By Kristina Touzenis, Managing Partner BST-Impact and Head of the investRFP Expert Group on Sustainability
| For any investor and company who want to be invested in, it would be beneficial to have a policy/guidance which establishes a process that reviews the companies’ internal policies, makes suggestions to strengthen said policies, ensure implementation processes and reporting on the basis of international standards.
Such a policy with ensuing processes should include guidance on when it is necessary to make a decision to divest in case no progress in made for companies which may pose potential risk.
This is an enormously important point and can be made with reference to accountability and participation principles and monitoring and evaluation done based on human rights principles and the eventual human rights policy that could/should be developed for all investors who want to be ready to comply with forthcoming legislation on ESG issues. Again this should be accompanied by suggestions on such processes for ensuring continued accountability.
| Reporting – a cyclical process
The process needs to be cyclical so you create a robust strategy; link your indicators to that; and then your reporting will inform where you’re not doing enough, where you could be doing better, where you need to engage or disengage – but also where you are not reporting all the good you are doing.
But it has to makes sense for you specifically and not be something that has been created as a framework or Excel sheet that is just being sent out to 500 other asset managers.
Importantly this does not mean that there will not be harmonization because you will be working on a framework that is standardized and that is harmonized but some norms will be more important for you. If you are a VC or are a bank with a broad ESG portfolio the strategy and reporting will differ and should differ. We go back to being able to say “N/A” to certain questions and feel confident knowing that you do not need to answer 7500 questions that really do not apply to you.
A norms based approach allows for setting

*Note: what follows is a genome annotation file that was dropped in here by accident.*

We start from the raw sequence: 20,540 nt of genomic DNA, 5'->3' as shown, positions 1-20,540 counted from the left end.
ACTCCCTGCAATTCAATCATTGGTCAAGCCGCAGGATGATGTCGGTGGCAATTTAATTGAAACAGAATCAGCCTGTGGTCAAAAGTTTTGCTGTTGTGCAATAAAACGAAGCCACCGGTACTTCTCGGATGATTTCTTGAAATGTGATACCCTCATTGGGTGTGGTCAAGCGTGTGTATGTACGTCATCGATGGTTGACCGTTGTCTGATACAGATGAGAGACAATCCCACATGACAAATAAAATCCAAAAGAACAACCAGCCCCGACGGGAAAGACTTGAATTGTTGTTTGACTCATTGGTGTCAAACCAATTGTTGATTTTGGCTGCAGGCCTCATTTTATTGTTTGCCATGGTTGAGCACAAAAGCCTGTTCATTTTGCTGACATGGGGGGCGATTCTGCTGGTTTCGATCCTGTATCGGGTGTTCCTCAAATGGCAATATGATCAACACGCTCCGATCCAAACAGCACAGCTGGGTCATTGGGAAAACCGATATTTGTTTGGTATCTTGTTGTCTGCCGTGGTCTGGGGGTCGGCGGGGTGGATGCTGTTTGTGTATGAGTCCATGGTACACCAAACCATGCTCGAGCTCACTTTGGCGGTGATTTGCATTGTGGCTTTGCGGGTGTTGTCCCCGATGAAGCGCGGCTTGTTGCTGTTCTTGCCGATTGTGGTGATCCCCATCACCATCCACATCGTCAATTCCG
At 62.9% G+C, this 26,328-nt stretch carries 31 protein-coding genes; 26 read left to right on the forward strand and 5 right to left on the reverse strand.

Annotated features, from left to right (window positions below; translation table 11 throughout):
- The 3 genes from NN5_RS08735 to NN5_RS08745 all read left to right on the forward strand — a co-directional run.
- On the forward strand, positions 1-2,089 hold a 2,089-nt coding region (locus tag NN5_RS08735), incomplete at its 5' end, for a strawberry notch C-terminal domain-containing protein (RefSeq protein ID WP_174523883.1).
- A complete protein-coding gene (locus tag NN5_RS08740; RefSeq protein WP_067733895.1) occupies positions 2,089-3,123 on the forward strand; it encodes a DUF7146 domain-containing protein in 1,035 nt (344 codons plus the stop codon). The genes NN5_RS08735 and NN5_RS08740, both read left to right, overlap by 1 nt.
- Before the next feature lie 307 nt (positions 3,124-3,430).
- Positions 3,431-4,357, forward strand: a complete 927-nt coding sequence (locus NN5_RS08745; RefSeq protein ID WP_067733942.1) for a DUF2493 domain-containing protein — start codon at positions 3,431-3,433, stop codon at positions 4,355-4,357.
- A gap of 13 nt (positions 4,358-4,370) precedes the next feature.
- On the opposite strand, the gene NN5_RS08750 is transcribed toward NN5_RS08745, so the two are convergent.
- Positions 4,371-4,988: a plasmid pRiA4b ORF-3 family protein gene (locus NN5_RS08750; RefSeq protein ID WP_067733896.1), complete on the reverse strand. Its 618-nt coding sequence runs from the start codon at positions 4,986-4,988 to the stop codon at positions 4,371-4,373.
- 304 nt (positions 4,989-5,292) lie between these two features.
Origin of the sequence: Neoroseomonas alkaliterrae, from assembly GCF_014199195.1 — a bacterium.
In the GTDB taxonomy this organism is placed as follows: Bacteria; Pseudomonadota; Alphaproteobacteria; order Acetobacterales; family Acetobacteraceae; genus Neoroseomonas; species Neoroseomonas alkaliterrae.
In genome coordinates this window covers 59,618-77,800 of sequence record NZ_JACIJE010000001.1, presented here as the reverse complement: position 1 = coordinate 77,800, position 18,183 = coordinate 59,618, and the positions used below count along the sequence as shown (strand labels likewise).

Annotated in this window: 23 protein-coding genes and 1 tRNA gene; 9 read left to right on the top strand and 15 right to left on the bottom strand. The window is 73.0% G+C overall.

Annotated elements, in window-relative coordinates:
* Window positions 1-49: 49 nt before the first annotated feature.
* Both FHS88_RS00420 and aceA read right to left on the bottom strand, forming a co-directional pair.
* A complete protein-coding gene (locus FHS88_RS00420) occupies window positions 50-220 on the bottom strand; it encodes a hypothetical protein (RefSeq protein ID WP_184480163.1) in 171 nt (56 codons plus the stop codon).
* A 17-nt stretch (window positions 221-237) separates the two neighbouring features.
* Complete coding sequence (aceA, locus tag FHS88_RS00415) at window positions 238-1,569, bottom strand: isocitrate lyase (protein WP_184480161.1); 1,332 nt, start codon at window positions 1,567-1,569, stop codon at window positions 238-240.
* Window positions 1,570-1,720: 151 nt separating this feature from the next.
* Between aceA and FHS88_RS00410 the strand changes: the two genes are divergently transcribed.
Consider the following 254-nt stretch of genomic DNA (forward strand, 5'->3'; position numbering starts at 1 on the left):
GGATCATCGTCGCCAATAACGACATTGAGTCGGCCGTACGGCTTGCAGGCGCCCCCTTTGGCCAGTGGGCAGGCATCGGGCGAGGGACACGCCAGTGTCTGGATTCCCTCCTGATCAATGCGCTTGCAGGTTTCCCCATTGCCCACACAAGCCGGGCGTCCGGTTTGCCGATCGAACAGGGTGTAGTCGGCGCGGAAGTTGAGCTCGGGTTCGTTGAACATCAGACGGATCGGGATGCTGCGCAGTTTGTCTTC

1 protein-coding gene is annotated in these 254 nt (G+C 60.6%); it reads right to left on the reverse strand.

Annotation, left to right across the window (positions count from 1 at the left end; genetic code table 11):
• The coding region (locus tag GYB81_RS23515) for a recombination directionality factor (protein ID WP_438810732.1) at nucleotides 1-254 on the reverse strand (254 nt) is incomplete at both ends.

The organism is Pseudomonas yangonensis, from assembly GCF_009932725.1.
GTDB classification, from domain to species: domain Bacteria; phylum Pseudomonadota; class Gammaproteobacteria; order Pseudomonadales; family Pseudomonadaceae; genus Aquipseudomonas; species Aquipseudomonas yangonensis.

concrete short- medium- and long-term goals
around sustainability and progress and to
effectively and honestly tell what those are,
what the challenges are, and what is
being done to work towards those goals.
| Respect for rights
Many investors or regulators do not necessarily have an appreciation of the fact that worldwide implementation and respect for rights happens in extremely complex settings.
This means that progress may be slow and even at times hindered. Having a norms-based approach will help show how impact is made, at a different speed, even in complex settings where e.g. weak infrastructures, low educational level, general lack of respect for rights, lack of access to basic services, presence of corruption or widespread unrest may require to take into consideration and evaluate different contextual elements using specific parameters.
The notion of “progressive realization” of rights was developed to allow for States with lesser available resources to not be held in violation if they did not reach the same levels of e.g. health care as developed countries, and to reflect a recognition that the realization of economic, social and cultural rights can be hampered by a lack of resources and can be achieved only over a period of time.
But a lack of resources cannot justify inaction in protecting and promoting these rights nor indefinite postponement of measures to implement these rights! This is a notion which often escapes people living in the global north when reading reports or set due diligence standards. A norms-based approach will help create REAL impact and REAL engagement, both in the societies where you invest as well as with investors and policy makers.
This article is the Part 9 of a series on “ESG Policy & Strategy”
Kristina Touzenis is the Managing Partner of BST Impact and Head of the investRFP Expert Group on Sustainability. A lawyer and a recognized leader in the effective and concrete operationalization of international human rights standards and principles in complex settings worldwide requiring long-term engagement with a multitude of stakeholders, form both the public and private sectors. She has more than 20 years of experience in advocacy, human rights reporting, monitoring, and evaluating as well as in policy making and negotiating at national, regional, and global level. Kristina founded BST Impact with two other partners in mid 2020, together with a pool of experts to help companies and investors to effectively operationalize ESG criteria, SDGs, international norms and the Business and Human Rights agenda into their respective sustainable business strategies, investment processes and risk assessment management systems. Previously, Kristina created the International Law Unit at the International Organization for Migration – IOM, the UN Agency for Migration and served as Head of the Unit from 2011 to 2020. She engaged with government counterparties on legislation development and review as well as with other Agencies within the UN common system, on advocacy and implementation of programmes worldwide. Prior to her appointment at the IOM HQ, Kristina worked from 2006 to 2011 in the IOM Regional Office for the Mediterranean Region, on translating international norms and standards into practice on the ground and from 2002 to 2006 on implementing children’s rights in the Mediterranean Region for an NGO.
| All opinions expressed are those of the author. investESG.eu is an independent and neutral platform dedicated to generating debate around ESG investing topics.